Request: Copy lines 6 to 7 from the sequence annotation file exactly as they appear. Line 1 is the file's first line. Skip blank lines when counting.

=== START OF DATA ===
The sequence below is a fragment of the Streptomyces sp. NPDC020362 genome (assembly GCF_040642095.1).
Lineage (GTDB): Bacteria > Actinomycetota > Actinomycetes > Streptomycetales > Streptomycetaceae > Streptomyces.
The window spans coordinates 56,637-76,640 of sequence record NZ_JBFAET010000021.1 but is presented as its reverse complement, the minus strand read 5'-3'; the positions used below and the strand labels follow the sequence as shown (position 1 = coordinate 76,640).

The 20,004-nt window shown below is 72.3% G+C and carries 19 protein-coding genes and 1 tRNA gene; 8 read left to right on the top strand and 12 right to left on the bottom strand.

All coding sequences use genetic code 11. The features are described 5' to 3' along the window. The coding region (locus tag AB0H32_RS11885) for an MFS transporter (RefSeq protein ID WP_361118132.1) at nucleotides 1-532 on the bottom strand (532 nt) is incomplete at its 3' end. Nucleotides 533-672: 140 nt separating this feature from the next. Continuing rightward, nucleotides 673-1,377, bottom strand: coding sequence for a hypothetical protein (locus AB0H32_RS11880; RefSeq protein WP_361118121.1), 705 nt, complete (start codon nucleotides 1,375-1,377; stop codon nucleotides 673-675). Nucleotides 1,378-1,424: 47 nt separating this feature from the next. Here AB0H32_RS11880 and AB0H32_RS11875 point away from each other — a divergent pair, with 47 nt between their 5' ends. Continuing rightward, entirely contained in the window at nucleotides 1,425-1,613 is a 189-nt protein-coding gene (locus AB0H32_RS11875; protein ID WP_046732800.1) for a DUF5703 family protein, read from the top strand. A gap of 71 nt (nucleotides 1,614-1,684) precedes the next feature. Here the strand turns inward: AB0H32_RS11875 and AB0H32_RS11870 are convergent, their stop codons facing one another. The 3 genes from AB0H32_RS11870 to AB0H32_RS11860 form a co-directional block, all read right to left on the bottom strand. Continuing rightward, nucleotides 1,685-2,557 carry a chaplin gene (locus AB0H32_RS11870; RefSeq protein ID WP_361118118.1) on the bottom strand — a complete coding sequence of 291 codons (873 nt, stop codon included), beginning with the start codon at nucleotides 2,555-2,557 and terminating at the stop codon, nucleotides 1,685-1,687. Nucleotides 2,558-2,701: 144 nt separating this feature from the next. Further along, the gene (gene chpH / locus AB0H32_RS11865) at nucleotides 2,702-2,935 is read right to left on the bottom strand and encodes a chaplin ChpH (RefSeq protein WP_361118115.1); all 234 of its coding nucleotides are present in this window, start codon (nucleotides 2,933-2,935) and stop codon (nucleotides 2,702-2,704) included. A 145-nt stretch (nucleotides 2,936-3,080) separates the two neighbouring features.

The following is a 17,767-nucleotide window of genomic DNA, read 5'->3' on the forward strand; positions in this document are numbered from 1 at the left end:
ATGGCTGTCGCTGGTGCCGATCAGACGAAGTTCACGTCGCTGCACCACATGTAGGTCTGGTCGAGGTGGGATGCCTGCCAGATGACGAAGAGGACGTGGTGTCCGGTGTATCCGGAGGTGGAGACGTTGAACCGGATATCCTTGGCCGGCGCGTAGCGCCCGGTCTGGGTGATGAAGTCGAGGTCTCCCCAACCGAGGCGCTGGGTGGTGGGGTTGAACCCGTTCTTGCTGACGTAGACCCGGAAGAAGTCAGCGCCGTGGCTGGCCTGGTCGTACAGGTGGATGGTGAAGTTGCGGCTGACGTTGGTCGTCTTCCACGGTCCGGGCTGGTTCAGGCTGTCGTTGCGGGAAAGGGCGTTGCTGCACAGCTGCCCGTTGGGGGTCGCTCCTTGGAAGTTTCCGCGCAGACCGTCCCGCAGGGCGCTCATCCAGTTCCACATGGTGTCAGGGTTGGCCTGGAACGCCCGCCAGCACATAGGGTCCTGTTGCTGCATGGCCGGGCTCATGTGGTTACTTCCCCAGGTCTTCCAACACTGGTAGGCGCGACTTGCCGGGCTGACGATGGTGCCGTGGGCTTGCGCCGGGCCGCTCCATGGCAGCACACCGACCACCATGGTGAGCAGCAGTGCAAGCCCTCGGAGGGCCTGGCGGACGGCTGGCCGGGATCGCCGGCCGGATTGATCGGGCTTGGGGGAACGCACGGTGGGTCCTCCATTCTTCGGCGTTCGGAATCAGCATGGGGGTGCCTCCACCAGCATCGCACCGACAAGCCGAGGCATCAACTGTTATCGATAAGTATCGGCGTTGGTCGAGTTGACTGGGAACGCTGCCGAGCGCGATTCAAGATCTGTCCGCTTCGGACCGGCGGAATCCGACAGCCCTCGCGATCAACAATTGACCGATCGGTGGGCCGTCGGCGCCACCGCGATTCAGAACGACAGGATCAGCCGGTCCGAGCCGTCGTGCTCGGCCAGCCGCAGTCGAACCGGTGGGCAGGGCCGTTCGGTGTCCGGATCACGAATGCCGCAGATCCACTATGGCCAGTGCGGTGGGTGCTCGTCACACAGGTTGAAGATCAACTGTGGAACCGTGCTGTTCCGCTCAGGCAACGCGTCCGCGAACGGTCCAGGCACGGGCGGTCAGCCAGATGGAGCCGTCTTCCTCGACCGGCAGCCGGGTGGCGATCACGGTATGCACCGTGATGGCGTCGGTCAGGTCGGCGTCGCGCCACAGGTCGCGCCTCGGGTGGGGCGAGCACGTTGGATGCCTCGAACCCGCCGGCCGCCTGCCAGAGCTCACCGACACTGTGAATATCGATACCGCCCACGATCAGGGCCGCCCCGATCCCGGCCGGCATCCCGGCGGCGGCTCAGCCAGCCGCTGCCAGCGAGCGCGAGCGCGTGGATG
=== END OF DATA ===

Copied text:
The following is a 17,767-nucleotide window of genomic DNA, read 5'->3' on the forward strand; positions in this document are numbered from 1 at the left end:
ATGGCTGTCGCTGGTGCCGATCAGACGAAGTTCACGTCGCTGCACCACATGTAGGTCTGGTCGAGGTGGGATGCCTGCCAGATGACGAAGAGGACGTGGTGTCCGGTGTATCCGGAGGTGGAGACGTTGAACCGGATATCCTTGGCCGGCGCGTAGCGCCCGGTCTGGGTGATGAAGTCGAGGTCTCCCCAACCGAGGCGCTGGGTGGTGGGGTTGAACCCGTTCTTGCTGACGTAGACCCGGAAGAAGTCAGCGCCGTGGCTGGCCTGGTCGTACAGGTGGATGGTGAAGTTGCGGCTGACGTTGGTCGTCTTCCACGGTCCGGGCTGGTTCAGGCTGTCGTTGCGGGAAAGGGCGTTGCTGCACAGCTGCCCGTTGGGGGTCGCTCCTTGGAAGTTTCCGCGCAGACCGTCCCGCAGGGCGCTCATCCAGTTCCACATGGTGTCAGGGTTGGCCTGGAACGCCCGCCAGCACATAGGGTCCTGTTGCTGCATGGCCGGGCTCATGTGGTTACTTCCCCAGGTCTTCCAACACTGGTAGGCGCGACTTGCCGGGCTGACGATGGTGCCGTGGGCTTGCGCCGGGCCGCTCCATGGCAGCACACCGACCACCATGGTGAGCAGCAGTGCAAGCCCTCGGAGGGCCTGGCGGACGGCTGGCCGGGATCGCCGGCCGGATTGATCGGGCTTGGGGGAACGCACGGTGGGTCCTCCATTCTTCGGCGTTCGGAATCAGCATGGGGGTGCCTCCACCAGCATCGCACCGACAAGCCGAGGCATCAACTGTTATCGATAAGTATCGGCGTTGGTCGAGTTGACTGGGAACGCTGCCGAGCGCGATTCAAGATCTGTCCGCTTCGGACCGGCGGAATCCGACAGCCCTCGCGATCAACAATTGACCGATCGGTGGGCCGTCGGCGCCACCGCGATTCAGAACGACAGGATCAGCCGGTCCGAGCCGTCGTGCTCGGCCAGCCGCAGTCGAACCGGTGGGCAGGGCCGTTCGGTGTCCGGATCACGAATGCCGCAGATCCACTATGGCCAGTGCGGTGGGTGCTCGTCACACAGGTTGAAGATCAACTGTGGAACCGTGCTGTTCCGCTCAGGCAACGCGTCCGCGAACGGTCCAGGCACGGGCGGTCAGCCAGATGGAGCCGTCTTCCTCGACCGGCAGCCGGGTGGCGATCACGGTATGCACCGTGATGGCGTCGGTCAGGTCGGCGTCGCGCCACAGGTCGCGCCTCGGGTGGGGCGAGCACGTTGGATGCCTCGAACCCGCCGGCCGCCTGCCAGAGCTCACCGACACTGTGAATATCGATACCGCCCACGATCAGGGCCGCCCCGATCCCGGCCGGCATCCCGGCGGCGGCTCAGCCAGCCGCTGCCAGCGAGCGCGAGCGCGTGGATG